Black Law Enforcement Serving Community (BLESC), along with Black activists, rallied around a former Jersey City Police Officer Denzel Suitt, who they said was wrongfully convicted of official misconduct last year ahead of his sentencing, calling for a new trial.
By Daniel Ulloa/Hudson County View
On March 25, 2018, Police Officer Denzel Suitt conducted a stop of Jermaine Palms and Jonathan Davis, allegedly stealing $600 in the process, according to the Hudson County Prosecutor’s Office. A jury ultimately convicted him of theft in the value of $500 or less, official misconduct with a benefit not greater than $200.
The press event came after Real Garden State published an in-depth feature questioning the legitimacy of the case.
“Nearly all the circumstantial evidence, with his witness testimony and investigation conducted by the Jersey City PD Internal Affairs Unit and Hudson County Prosecutor’s Office, has dubious issues,” BLESC President Anthony Smith said outside of their headquarters on Martin Luther King Drive yesterday.
He added the community should come together and stand up for Suitt.
Vice President John Boamah said Suitt had been “dealt a horrible hand in life” that he didn’t deserve.
“A brother that was raised in the foster care system, a brother who was forced to be silent and never really had a voice. And through all of those adversaries, he preserved. He stayed out of trouble when he easily could have been in trouble, he could have easily been a statistic in our system. But he chose to do positive things in our community,” Boamah added.
Despite these facts, he still managed to go through the police academy and become a Jersey City police officer.
Boamah also explained that Suitt is accused of stealing money from a motor vehicle he pulled over, but said the jury’s verdict was not consistent with the evidence presented by the state.
“[There was] no evidence supporting the fact that he took this money, the witnesses were shaky if even present, consistent lying by the accuser, which was not presented in the court case, and he was found guilty of taking $200 or less – which makes no sense. If you’re accusing him of taking $600, why are you no convicting him of taking less than $200?”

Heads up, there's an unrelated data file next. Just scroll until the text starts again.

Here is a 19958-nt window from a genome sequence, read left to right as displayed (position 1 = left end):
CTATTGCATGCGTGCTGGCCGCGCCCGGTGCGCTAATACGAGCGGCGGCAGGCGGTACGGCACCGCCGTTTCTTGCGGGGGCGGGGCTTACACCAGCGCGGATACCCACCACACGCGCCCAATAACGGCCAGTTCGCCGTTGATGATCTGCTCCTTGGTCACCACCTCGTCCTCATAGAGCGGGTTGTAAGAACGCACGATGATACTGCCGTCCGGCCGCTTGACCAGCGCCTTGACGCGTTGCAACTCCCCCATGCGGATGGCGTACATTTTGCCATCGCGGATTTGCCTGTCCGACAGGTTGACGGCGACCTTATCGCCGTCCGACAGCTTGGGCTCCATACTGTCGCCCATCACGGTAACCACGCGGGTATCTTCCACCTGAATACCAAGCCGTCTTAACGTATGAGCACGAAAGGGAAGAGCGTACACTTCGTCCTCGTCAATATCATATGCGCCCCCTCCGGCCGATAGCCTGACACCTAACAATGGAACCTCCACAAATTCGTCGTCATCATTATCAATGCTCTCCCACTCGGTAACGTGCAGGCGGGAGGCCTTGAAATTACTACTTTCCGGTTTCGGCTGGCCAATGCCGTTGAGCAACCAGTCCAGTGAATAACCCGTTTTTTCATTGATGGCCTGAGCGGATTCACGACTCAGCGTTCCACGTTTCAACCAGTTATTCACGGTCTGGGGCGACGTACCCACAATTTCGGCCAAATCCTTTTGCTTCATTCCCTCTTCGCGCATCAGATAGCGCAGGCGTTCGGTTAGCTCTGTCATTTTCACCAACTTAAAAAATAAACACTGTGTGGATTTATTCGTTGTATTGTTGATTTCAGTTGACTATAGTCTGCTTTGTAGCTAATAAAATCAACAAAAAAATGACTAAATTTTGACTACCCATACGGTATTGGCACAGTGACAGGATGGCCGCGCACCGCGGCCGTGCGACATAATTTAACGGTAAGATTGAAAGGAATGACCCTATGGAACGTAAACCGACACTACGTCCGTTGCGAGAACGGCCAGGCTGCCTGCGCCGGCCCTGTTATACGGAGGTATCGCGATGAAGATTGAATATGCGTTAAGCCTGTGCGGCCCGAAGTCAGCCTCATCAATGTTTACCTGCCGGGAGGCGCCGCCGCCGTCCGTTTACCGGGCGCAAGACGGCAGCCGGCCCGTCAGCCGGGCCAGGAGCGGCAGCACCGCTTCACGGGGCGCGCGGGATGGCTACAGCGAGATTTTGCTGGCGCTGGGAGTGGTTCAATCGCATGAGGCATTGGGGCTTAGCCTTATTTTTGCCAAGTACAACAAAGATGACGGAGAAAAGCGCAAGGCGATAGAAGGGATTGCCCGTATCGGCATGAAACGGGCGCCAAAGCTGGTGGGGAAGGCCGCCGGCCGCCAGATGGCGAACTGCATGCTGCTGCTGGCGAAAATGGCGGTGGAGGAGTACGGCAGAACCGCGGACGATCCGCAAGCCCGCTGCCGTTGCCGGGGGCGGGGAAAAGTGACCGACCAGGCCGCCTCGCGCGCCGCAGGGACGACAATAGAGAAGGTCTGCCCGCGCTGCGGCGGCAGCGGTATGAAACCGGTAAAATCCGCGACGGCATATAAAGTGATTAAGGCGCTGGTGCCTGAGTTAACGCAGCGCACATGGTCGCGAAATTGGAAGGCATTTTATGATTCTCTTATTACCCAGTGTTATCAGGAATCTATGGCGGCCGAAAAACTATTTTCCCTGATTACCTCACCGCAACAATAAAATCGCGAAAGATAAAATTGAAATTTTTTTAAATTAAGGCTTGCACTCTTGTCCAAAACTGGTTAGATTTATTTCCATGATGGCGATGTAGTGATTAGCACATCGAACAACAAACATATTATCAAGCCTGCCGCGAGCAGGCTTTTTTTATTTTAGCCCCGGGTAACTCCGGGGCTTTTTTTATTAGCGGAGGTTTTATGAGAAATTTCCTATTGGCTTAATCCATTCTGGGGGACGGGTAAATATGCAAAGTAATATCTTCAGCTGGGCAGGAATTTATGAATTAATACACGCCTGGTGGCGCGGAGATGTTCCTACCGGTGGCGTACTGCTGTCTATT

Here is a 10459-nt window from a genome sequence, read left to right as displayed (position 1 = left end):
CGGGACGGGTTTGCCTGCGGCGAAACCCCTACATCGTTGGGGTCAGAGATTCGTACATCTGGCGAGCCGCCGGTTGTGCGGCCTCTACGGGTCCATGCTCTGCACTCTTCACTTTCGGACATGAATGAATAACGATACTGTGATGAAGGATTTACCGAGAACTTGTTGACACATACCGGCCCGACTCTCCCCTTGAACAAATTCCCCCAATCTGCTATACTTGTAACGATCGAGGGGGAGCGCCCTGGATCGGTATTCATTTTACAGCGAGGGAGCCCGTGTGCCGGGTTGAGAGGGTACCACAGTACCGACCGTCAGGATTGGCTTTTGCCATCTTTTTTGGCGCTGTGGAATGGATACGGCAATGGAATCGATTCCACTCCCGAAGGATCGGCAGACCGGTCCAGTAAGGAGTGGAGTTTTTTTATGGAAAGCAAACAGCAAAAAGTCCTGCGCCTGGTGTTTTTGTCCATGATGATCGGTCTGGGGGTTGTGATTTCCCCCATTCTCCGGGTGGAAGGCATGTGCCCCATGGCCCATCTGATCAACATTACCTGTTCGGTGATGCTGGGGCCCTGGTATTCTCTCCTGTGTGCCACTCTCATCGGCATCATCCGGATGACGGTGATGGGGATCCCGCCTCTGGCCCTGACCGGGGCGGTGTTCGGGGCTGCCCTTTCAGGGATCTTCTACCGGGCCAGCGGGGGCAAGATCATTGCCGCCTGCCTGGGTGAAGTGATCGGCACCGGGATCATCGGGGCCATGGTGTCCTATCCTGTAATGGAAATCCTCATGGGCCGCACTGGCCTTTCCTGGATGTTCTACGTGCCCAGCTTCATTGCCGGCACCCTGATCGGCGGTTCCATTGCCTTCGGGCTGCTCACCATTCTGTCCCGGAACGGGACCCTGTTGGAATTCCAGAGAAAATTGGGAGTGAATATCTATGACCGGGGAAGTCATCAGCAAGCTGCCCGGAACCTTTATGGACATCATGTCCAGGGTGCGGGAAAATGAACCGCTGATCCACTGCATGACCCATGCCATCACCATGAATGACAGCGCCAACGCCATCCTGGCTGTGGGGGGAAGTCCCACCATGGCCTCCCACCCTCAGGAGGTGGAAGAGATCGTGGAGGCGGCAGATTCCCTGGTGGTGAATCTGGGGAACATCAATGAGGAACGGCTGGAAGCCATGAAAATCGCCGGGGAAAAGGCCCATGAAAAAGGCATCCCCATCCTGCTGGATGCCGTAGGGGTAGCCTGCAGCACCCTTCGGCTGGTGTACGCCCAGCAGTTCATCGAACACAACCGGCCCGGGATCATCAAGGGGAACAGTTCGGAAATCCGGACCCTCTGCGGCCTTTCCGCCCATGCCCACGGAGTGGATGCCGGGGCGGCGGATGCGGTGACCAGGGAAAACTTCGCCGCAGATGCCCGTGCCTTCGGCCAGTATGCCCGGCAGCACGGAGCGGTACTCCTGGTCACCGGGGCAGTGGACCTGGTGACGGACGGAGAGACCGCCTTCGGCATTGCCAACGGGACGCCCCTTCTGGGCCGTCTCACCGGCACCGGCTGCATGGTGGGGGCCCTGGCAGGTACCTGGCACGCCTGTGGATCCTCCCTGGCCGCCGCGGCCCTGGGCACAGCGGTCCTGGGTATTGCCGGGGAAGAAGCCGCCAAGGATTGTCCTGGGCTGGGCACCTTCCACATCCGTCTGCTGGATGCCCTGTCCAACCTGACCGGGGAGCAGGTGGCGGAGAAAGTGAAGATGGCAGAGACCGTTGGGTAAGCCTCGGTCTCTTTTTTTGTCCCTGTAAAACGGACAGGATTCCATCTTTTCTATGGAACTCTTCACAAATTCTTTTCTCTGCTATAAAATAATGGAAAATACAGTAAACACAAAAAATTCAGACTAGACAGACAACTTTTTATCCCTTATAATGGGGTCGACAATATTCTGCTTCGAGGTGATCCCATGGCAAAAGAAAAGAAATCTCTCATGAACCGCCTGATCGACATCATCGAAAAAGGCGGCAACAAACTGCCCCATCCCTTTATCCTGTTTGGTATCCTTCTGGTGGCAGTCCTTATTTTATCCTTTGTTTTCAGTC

Ward F council candidate Frank “Educational” Gilmore called it “baffled and mind boggling” that the community has been begging the HCPO for justice, for years, to no avail.
“It is baffling and mind boggling to me that for the last several years we have cried and protested and begged the Hudson County Prosecutor’s Office to give the community justice,” activist and Ward F council candidate Frank “Educational” Gilmore said.
“We witnessed an officer have a young man run over not once but twice, and then the Hudson County Prosecutor’s office did not pursue this young man in the manner in which they should have pursued him,” he exclaimed.
“We witnessed another incident where a police officer used his baton in a reckless manner swiping and whacking teenagers across the back and the head, and again the county prosecutor team has done nothing.”
He said people should write the judge and asked elected officials to stand with Suitt.
“We’re asking for Gov. Phil Murphy and Attorney General [Gurbir] Grewal. I want them all, their whole team, to look into this case. Look into everything, look into the statements, the evidence that was collected, the witnesses statements that were presented, look at the jury, look at all aspects of this case,” activist and former Ward B Councilman Chris Gadsden said.
Suitt, who was initially scheduled for sentencing today which has since been moved to June 2nd, attended Tuesday’s media briefing and gave some brief remarks, declining to speak at length since the case is still pending.
“As of now, I’d just like to say I do agree with everything that has been said here today. I do believe that I face an injustice and I hope that someday in the near future that it does get corrected.”
A spokeswoman for the HCPO did not return an email seeking comment.